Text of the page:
The Washington Post, as part of an investigate report, worked with a hacker to figure out what kind of information OnStar is collecting (and what data is stored in your car) on a randomly selected 2017 Chevy Volt. This of course is not specific to Chevy, or its Volt model, but most of the cars on the road are collecting data about us and from us, that gets stored on the vehicle, in our navigation system and sometimes sent directly back to the car’s manufacturer. If your car has on-board internet connectivity capability, your car is collecting data about you -a lot of data.
During this investigation, the hacker determined that the car was collecting details about where the car was driving, where it was parked, call logs, identification information from the connected phone and contact information from the phone as well (including contacts’ addresses, emails and even photos). Some of the information/entertainment systems in these connected cars maintain very personal information (even text message conversations or photos), in addition to information like where your favorite coffee shop is located or which radio stations you frequent.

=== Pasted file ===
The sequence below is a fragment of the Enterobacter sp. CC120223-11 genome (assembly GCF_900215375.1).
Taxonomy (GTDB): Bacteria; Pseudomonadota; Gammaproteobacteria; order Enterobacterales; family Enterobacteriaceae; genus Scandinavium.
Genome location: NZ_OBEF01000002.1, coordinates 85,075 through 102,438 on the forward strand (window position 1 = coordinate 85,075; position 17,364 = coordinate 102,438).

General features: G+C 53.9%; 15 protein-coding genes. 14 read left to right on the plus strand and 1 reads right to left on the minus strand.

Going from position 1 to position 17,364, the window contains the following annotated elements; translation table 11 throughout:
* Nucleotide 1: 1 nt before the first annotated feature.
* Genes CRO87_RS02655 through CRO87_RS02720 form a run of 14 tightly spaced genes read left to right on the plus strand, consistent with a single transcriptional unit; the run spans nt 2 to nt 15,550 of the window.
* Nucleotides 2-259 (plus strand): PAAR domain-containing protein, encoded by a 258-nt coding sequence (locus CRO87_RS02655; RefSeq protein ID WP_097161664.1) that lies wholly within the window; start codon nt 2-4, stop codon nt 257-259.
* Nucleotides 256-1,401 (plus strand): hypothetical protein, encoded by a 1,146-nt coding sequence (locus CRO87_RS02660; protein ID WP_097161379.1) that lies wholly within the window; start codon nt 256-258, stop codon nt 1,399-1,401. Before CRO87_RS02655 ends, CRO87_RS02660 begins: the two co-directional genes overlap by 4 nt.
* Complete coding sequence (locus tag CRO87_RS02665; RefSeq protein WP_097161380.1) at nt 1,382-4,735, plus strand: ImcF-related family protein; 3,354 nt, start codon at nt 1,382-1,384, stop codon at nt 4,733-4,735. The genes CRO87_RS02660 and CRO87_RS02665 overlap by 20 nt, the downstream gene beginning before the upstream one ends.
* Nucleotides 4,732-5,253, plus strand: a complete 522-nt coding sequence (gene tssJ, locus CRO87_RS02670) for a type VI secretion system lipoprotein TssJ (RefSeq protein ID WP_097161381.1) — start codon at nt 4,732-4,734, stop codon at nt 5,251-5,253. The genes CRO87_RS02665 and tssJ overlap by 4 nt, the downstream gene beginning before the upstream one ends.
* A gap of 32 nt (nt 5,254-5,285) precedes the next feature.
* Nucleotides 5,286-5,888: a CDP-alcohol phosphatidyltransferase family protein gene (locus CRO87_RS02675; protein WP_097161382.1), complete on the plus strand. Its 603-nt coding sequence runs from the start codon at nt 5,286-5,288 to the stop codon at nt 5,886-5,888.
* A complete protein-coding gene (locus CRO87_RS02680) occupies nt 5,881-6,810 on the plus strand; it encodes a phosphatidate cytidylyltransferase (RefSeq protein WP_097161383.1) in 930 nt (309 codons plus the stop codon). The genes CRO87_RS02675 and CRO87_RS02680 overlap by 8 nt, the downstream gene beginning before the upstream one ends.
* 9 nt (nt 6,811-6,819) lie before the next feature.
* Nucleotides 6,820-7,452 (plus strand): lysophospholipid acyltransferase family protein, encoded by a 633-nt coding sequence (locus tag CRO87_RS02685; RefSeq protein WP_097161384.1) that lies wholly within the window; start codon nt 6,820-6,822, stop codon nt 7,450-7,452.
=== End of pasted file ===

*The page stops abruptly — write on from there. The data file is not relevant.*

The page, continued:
Consumers should consider this type of data collection when selling their vehicles, using loaners or renting a car in which they decide to pair their phones and other devices. Remember to wipe the system clean before selling your car or returning a rental because you never know who might get their hands on that data down the road. Check out an app called “Privacy4Cars” which assists you deleting data from cars you use but don’t own.